October 17, 2008
The IMF Is Getting Back Into Business
The International Monetary Fund is hated by everyone who ever came under its regime. One of its function is to be a lender of last resort whenever a country goes bankrupt. Such IMF loans come with strict conditions and neoliberal policy demands: Fire the teachers, lower taxes, lower social expenditure, allow foreigners to buy up your country and so on.
After the Asian financial crisis the IMF had little to do. Many countries build up foreign reserves to protect their currencies and economies and nobody asked the IMF for loans. Latin America paid off its outstanding debt to the IMF. For a while Turkey was the only country with IMF mangling but this year it repaid most of its outstanding IMF loans and was freed from the international debt tower.
The IMF had nothing to do but as the international credit bubble goes bust it is back in business. Only this time the customers are a bit different.
The current list of countries talking with the IMF is getting longer each day. Iceland was for starters. Estonia, Latvia and Lithuania and the Ukraine are likely to fall under IMF dictatorship. Serbia and Hungary are also candidates.
It will be interesting to see if the IMF will apply the usual torture or have less neoliberal recipes for these countries. Most of the above are already drunk on neoliberal kool-aid like regressive tax regimes and more of that drug will not do them any good.
Another candidate for IMF help was Pakistan which has less than five mouth worth of foreign reserves available, high inflation and immediately needs a loan of at least $10 billion. But there has been no talk of IMF intervention. The IMF has so often intervened in Pakistan that it is accused to be the real culprit of the countries current state.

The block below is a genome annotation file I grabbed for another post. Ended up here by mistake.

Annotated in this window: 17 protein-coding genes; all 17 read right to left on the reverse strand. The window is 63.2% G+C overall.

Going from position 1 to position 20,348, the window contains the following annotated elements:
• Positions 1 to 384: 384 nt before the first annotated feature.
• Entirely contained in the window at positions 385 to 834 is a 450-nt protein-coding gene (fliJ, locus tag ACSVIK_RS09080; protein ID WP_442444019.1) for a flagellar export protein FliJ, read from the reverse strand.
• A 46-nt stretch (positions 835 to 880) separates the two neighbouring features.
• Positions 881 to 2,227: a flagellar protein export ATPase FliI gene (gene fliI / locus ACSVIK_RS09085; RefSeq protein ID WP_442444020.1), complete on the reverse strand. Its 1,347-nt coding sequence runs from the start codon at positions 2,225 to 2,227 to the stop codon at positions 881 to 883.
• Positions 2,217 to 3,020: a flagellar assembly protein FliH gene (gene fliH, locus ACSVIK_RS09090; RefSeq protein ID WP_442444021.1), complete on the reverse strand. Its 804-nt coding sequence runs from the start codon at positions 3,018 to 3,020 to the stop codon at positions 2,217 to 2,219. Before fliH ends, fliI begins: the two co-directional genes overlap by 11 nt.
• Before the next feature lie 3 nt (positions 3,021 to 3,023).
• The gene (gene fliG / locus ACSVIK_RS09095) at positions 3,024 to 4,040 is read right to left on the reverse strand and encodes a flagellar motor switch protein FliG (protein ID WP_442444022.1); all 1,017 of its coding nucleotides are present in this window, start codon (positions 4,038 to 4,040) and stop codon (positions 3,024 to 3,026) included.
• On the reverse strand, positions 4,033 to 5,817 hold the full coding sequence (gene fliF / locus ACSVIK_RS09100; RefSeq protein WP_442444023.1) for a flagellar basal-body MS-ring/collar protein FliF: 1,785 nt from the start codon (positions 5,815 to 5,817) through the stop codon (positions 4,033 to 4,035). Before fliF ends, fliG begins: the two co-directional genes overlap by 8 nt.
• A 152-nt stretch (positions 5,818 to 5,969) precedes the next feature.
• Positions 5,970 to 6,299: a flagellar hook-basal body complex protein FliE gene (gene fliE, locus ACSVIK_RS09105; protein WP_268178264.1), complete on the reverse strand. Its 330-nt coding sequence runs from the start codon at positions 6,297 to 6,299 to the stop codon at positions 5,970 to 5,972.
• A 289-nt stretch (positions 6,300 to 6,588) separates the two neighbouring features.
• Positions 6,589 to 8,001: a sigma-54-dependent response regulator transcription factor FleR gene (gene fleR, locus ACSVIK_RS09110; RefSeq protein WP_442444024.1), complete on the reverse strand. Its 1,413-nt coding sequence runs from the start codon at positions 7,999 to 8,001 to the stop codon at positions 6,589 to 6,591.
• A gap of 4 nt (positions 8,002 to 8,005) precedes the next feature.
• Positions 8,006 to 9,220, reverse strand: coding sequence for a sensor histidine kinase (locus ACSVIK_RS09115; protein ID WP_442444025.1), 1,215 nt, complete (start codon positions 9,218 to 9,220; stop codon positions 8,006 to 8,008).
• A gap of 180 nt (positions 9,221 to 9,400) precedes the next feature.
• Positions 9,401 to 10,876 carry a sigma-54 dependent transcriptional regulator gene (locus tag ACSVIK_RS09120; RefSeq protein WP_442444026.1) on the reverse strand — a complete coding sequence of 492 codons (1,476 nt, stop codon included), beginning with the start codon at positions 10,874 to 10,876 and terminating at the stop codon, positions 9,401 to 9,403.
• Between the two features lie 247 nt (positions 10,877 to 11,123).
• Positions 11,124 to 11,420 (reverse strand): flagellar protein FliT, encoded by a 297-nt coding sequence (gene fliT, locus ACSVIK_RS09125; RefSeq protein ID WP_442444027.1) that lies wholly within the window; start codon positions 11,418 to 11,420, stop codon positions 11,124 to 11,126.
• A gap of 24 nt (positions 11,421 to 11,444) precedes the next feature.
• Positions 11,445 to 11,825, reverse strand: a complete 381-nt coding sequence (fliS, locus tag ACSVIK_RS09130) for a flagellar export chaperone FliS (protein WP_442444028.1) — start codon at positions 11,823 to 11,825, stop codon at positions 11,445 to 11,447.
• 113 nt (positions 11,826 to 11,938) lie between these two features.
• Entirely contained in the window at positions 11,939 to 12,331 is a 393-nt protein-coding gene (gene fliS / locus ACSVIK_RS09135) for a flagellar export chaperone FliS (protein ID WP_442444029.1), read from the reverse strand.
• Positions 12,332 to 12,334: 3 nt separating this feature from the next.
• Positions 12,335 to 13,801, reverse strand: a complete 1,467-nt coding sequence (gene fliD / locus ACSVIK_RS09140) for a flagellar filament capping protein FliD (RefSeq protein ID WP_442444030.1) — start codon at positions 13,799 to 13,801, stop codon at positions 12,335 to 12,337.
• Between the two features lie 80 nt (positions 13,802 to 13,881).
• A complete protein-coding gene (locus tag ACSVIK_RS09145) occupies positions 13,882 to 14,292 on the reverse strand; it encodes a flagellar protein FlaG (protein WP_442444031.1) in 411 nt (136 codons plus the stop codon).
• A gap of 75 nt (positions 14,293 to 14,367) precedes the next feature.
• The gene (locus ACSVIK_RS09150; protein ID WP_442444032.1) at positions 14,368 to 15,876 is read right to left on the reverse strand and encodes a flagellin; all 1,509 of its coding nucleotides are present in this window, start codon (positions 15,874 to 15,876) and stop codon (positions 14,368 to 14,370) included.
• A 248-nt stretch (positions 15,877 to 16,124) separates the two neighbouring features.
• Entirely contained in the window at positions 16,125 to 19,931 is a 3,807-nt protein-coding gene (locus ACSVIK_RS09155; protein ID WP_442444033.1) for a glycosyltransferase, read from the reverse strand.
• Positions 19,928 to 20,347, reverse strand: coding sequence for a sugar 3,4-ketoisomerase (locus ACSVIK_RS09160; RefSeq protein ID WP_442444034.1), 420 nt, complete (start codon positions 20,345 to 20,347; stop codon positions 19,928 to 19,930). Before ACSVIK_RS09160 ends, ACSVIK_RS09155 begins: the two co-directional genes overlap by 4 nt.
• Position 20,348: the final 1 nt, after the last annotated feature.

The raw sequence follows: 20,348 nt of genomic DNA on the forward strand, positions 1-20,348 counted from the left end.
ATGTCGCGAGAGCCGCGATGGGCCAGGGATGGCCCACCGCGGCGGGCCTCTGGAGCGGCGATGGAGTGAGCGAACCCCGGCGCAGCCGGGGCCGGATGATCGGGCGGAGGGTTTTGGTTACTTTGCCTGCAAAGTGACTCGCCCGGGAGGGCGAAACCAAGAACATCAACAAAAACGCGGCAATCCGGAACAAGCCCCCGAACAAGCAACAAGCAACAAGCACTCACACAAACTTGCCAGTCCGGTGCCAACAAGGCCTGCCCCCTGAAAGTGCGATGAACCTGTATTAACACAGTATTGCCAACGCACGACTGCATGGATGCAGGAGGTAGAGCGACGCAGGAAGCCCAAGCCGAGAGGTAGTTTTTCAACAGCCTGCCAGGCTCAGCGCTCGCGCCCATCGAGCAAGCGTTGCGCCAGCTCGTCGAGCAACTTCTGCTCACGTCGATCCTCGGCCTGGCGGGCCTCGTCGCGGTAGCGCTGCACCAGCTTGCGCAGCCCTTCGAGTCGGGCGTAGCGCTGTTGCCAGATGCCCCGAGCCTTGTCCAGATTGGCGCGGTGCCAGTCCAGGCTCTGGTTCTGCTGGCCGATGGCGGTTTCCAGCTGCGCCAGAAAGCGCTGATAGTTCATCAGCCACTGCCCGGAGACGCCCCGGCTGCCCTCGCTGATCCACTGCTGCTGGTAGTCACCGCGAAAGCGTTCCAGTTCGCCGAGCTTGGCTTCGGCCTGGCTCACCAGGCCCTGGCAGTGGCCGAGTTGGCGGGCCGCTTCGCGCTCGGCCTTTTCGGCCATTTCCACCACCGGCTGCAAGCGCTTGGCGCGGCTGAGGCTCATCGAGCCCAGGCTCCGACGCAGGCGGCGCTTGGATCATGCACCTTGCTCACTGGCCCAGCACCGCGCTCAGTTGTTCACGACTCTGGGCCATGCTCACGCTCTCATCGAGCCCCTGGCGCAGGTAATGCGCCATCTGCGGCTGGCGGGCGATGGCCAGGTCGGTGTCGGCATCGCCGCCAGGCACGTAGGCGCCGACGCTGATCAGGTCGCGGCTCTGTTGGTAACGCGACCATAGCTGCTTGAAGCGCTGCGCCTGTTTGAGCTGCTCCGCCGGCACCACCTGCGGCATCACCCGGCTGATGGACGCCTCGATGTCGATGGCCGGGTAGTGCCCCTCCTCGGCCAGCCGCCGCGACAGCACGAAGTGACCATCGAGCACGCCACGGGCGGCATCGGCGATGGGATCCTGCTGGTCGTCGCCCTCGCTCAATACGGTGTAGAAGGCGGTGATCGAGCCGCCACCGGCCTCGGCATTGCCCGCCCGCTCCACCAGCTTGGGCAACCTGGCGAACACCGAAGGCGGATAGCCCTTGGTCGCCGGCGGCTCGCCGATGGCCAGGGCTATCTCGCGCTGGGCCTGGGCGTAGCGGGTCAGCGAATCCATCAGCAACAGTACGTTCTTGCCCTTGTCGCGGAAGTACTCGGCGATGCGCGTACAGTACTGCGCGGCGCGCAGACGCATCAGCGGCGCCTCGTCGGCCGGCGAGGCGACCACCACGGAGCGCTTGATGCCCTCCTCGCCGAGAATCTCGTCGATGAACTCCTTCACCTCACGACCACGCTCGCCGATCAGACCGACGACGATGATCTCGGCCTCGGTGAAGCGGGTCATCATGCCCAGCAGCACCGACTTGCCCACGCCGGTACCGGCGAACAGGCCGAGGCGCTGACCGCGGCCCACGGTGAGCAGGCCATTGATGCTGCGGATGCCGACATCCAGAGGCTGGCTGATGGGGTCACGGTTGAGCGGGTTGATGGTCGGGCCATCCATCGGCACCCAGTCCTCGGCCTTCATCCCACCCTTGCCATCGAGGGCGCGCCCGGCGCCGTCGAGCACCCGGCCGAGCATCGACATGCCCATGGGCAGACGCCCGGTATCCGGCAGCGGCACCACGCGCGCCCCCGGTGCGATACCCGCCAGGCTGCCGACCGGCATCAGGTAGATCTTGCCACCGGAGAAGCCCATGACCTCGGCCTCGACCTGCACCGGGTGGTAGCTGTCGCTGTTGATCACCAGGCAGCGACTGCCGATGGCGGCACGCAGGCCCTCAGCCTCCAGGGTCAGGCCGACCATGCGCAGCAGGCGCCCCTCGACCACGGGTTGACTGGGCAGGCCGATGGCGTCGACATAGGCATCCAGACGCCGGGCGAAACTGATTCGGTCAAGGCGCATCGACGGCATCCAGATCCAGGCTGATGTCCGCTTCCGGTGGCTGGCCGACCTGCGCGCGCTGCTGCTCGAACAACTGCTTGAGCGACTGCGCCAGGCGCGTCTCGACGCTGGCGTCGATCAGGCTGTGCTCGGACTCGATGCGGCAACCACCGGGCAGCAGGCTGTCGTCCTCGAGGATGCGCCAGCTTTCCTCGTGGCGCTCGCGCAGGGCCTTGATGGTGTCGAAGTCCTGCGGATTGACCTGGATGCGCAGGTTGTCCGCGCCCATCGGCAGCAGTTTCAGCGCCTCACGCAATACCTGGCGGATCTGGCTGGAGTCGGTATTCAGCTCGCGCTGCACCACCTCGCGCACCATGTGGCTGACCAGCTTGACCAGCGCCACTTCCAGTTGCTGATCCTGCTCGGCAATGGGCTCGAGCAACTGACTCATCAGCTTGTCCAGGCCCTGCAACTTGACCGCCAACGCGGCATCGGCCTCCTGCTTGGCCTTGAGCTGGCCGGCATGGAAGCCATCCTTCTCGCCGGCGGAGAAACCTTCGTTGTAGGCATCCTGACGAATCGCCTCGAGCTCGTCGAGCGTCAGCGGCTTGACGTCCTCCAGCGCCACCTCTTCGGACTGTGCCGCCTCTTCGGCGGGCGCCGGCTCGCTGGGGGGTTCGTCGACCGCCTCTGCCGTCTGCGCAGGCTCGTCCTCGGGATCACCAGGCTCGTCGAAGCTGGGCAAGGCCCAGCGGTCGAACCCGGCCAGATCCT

Pakistan had hoped for help from Saudi Arabia but the Saudis hate president Zardari and his Bhutto clan and want their candidate/proxy Nawaz Sharif to rule that country. They have not answered the calls from Islamabad. Pakistan also asked the U.S. but the result was only a paltry $4 billion international arrangement which comes with very harsh conditions:
During its negotiations with the World Bank and other IFIs, Pakistan pledged to reduce its fiscal deficit from 7.7 per cent of the GDP last year to 4.3 per cent of the GDP this year.
Pakistan agreed to reform its tax policy and tax administration with the aim to mobilize additional revenue. The tax to GDP ratio is to be reduced to 15 percent of the GDP over the next five to seven years. Pakistan promised to tighten monetary policy as and when needed.
In most European countries the tax to GDP ratio is around 40%. In the U.S. it is about 30%. How is Pakistan supposed to provide for its people with a tax ratio of 15%? This is a formula for more instability.
Zardari's first official trip abroad is to China where he is currently asking for more money. He will get some and the conditions will likely be less harsh than those coming with the U.S. arranged loan.
China may well be really smart and lend a full $10+ billion and recommend that some of that is used for infrastructure development. That would avoid the pressure on Pakistan from the conditions of the U.S. arranged loan.